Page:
The Way Ahead

1944

Action / Drama / War

23
Rotten Tomatoes Critics - Certified Fresh 100%
Rotten Tomatoes Audience - Upright 71%
IMDb Rating 7.1 10 1419

Synopsis


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Director

Cast

David Niven as Lt. Jim Perry
Peter Ustinov as Rispoli - Cafe Owner
Trevor Howard as Officer on Ship
William Hartnell as Sgt. Ned Fletcher
720p.BLU 1080p.BLU
813.37 MB
1280*720
English
NR
24.000 fps
1hr 55 min
P/S 0 / 2
1.84 GB
1920*1080
English
NR
24.000 fps
1hr 55 min
P/S 2 / 3

Movie Reviews

Reviewed by JohnHowardReid 8 / 10

Full marks for the film's realistic approach!

Not copyrighted in the U.S.A. A Two Cities Film, presented by G.C.F. New York opening at the Victoria: 3 June 1944. U.S. release through 20th Century-Fox: January 1945. U.K. release through General Film Distributors: 6 June 1944. Australian release through G-B-D/20th Century-Fox: 8 February 1945. 10,693 feet. 118 minutes. (DVD available from ITV Studios Home Entertainment).

As Fox did not copyright the film in the U.S.A., Unger Associates prepared and released a version re-edited by Fitz Rogers, with a Foreword by Quentin Reynolds, called "The Immortal Battalion". This American version, which runs 95 minutes, was still being aired on Australian TV as recently as 1990.

SYNOPSIS: Seven civilians are drafted into the army.

NOTES: In a switch that all writers will relish, during WW2 director Carol Reed found himself working for novelist-turned-Lieutenant Colonel Eric Ambler, who was in charge of all training, educational and morale film-making for the British Army. One such training film scripted by Ambler was "The New Lot", about a bunch of conscripts from various backgrounds and how they shaped up. Robert Donat was one of the stars. Reed and Ambler then sold the War Office brass on the idea of making a commercial feature film based on the same premise. Private Peter Ustinov was seconded with Reed to Two Cities.

COMMENT: This film falls into two parts. The training segments and the troop in action (on real locations) in North Africa. I found the first section much more entertaining than the second. The seven civilians are nicely contrasted and ingratiatingly acted, while Niven and Hartnell shine as their captain and sergeant respectively.

Also great to see (and hear) Leo Genn, even if his role is regrettably tiny. These scenes are warmly, colorfully realistic. A real nostalgia trip for me. The combat scenes, though equally realistic, I found less appealing.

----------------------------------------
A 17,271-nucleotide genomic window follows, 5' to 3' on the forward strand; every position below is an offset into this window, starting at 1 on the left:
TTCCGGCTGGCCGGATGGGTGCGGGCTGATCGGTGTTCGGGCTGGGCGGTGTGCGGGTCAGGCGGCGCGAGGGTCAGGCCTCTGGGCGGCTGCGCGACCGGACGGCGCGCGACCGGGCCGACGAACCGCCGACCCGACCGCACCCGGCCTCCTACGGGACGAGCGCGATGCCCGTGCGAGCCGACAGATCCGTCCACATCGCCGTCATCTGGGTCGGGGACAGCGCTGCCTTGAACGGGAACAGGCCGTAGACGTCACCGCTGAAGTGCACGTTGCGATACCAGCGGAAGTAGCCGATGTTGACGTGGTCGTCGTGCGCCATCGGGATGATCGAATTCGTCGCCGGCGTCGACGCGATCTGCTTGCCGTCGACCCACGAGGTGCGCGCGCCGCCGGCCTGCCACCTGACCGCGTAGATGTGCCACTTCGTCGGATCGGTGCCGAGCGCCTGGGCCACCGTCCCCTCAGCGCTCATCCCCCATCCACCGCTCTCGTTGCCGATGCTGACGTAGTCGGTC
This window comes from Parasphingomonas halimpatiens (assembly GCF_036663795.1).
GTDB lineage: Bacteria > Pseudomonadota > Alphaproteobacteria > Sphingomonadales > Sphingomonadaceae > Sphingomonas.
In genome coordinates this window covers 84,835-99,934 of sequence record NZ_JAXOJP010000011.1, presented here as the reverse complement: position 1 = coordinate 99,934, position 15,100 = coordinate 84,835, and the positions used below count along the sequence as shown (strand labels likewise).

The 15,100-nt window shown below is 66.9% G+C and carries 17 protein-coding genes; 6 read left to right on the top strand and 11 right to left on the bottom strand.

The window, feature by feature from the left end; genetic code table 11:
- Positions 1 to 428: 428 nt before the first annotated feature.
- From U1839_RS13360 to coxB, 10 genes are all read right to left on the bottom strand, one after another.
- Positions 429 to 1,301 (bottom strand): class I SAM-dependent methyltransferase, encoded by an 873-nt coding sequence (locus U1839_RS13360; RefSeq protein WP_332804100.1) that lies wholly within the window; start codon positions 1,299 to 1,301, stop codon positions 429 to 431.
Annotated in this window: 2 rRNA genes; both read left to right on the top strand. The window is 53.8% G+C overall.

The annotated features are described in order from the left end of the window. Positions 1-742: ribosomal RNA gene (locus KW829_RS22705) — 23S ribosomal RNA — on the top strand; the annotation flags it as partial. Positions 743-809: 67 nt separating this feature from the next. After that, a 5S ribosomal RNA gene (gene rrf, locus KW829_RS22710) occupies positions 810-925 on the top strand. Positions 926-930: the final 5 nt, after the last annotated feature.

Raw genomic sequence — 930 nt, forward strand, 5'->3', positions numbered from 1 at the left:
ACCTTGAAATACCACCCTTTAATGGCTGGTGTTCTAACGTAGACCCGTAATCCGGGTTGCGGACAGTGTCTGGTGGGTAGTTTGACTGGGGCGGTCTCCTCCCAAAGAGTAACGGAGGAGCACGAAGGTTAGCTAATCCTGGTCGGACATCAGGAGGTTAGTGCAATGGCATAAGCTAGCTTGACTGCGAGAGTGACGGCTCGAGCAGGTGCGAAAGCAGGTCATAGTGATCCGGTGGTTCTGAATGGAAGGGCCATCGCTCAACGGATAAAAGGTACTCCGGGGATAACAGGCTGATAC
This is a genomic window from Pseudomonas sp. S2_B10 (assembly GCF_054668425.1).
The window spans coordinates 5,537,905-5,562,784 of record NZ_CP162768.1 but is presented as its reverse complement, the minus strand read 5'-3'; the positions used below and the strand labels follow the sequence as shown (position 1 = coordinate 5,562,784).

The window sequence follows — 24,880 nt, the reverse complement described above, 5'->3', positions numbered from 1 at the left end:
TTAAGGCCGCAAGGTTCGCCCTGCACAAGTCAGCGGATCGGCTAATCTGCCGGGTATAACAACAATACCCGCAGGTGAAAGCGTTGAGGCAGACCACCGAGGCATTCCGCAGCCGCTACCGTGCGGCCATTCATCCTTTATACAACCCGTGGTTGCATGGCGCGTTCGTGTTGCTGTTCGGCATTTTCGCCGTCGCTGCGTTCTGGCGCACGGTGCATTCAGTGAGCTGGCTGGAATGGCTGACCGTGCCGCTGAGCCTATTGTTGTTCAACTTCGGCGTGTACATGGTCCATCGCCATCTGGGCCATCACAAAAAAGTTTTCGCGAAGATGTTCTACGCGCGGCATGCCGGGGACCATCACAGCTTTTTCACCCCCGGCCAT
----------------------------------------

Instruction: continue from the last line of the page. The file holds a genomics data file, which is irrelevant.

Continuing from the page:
It is fascinating to compare the soberly realistic approach of "The Way Ahead" with the outrageously romanticized and glorified Hollywood treatment of similar subjects. In fact, although made heroic, war is not glorified here at all. For a propaganda piece and morale- booster, the overall message is remarkably sober, even downbeat.

Full credit to Reed's meticulous yet pacey direction, Ambler and Ustinov's sharply observant script, Green's fine camera-work and Two Cities' expansive budget.

However, I'm not over-keen on the unresolved conclusion which to my mind re-enforces the down beat of the latter section of the film. Another negative is Ustinov's own on-camera performance. Is he supposed to be funny? Or are we to sympathize with him, despite his boorishness? I've seen the film many times, but I never know what to make of or how to take Rispoli.

Reviewed by comps-784-38265 8 / 10

Old fashioned classic propaganda warfilm - Sunday Matinée Brill !

What makes this film interesting to watch, apart from being a bloody good story, is it was made in 1944 and therefore designed as both entertainment and propaganda.

Pre D-Day this film is preparing the audience for the trouble and potential defeats ahead. So interesting for historical insight.

One of my favourite actors, David Niven, took time off of his day job (a war time army officer) to play a war time army officer, a reservist called up for the duration.

With his seasoned sergeant to help, we follow the progress of new recruits as they are transformed in basic training from civilians to soldiers.

Then as they go overseas to fight we follow there struggle, the film ends with them advancing forward bayonets fixed - the way ahead, in part preparing the audience for the onslaught of D-Day.

Great classic film, proper story, good acting and historically interesting too. Great Sunday afternoon entertain, to watch with a cold beer.

Reviewed by Leofwine_draca 7 / 10

Watch it for the camaraderie

THE WAY AHEAD is a British WW2 propaganda movie extolling the virtues of the British army and perhaps helping inspire people to sign up. Watching it today, it's a great film purely because it contains an ensemble cast of familiar faces, all of whom give fine performances. Like FULL METAL JACKET, most of the film is about training, training, and more training, with the real battle stuff saved for the final moments, but that doesn't mean that it's a dull movie. It's anything but.

David Niven headlines the film as the officer in charge of a rag-tag group of men. Conflict arises from the stern disciple he extols, but of course it all comes right in the end. What's special here is the effort made to characterise all of the individual soldiers, and the writer does his job very well in this respect. Carol Reed's direction is exemplary too. The cast includes Hugh Burden, William Hartnell, Stanley Holloway, James Donald, John Laurie, Leslie Dwyer, Jimmy Hanley, Raymond Huntley, Peter Ustinov and Leo Genn, and it's fair to say that not one of them puts a foot wrong.

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